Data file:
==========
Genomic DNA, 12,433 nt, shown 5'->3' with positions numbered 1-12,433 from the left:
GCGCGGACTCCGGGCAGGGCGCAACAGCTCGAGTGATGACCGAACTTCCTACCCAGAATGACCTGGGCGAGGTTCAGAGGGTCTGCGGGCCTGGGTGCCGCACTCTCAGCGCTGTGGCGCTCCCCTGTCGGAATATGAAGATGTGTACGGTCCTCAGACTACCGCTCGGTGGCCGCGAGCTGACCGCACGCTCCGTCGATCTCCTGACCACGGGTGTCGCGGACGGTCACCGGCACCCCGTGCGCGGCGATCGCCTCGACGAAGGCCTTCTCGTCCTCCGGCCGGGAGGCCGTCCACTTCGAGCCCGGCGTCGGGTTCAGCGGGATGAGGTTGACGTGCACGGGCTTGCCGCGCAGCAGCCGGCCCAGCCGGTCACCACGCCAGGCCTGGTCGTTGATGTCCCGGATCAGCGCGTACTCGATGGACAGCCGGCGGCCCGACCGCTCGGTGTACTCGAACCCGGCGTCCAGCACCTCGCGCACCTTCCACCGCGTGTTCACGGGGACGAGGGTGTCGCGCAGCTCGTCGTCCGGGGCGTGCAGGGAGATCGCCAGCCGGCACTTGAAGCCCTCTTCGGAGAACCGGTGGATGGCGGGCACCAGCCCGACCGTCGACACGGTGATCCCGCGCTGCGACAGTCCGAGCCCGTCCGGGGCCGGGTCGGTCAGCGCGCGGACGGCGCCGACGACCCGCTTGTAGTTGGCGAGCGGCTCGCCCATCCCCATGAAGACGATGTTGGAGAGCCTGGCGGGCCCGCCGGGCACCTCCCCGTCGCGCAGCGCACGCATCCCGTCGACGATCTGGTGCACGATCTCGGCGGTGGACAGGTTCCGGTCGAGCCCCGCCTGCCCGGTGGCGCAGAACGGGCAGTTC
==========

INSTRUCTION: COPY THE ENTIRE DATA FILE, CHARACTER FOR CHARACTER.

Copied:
Genomic DNA, 12,433 nt, shown 5'->3' with positions numbered 1-12,433 from the left:
GCGCGGACTCCGGGCAGGGCGCAACAGCTCGAGTGATGACCGAACTTCCTACCCAGAATGACCTGGGCGAGGTTCAGAGGGTCTGCGGGCCTGGGTGCCGCACTCTCAGCGCTGTGGCGCTCCCCTGTCGGAATATGAAGATGTGTACGGTCCTCAGACTACCGCTCGGTGGCCGCGAGCTGACCGCACGCTCCGTCGATCTCCTGACCACGGGTGTCGCGGACGGTCACCGGCACCCCGTGCGCGGCGATCGCCTCGACGAAGGCCTTCTCGTCCTCCGGCCGGGAGGCCGTCCACTTCGAGCCCGGCGTCGGGTTCAGCGGGATGAGGTTGACGTGCACGGGCTTGCCGCGCAGCAGCCGGCCCAGCCGGTCACCACGCCAGGCCTGGTCGTTGATGTCCCGGATCAGCGCGTACTCGATGGACAGCCGGCGGCCCGACCGCTCGGTGTACTCGAACCCGGCGTCCAGCACCTCGCGCACCTTCCACCGCGTGTTCACGGGGACGAGGGTGTCGCGCAGCTCGTCGTCCGGGGCGTGCAGGGAGATCGCCAGCCGGCACTTGAAGCCCTCTTCGGAGAACCGGTGGATGGCGGGCACCAGCCCGACCGTCGACACGGTGATCCCGCGCTGCGACAGTCCGAGCCCGTCCGGGGCCGGGTCGGTCAGCGCGCGGACGGCGCCGACGACCCGCTTGTAGTTGGCGAGCGGCTCGCCCATCCCCATGAAGACGATGTTGGAGAGCCTGGCGGGCCCGCCGGGCACCTCCCCGTCGCGCAGCGCACGCATCCCGTCGACGATCTGGTGCACGATCTCGGCGGTGGACAGGTTCCGGTCGAGCCCCGCCTGCCCGGTGGCGCAGAACGGGCAGTTC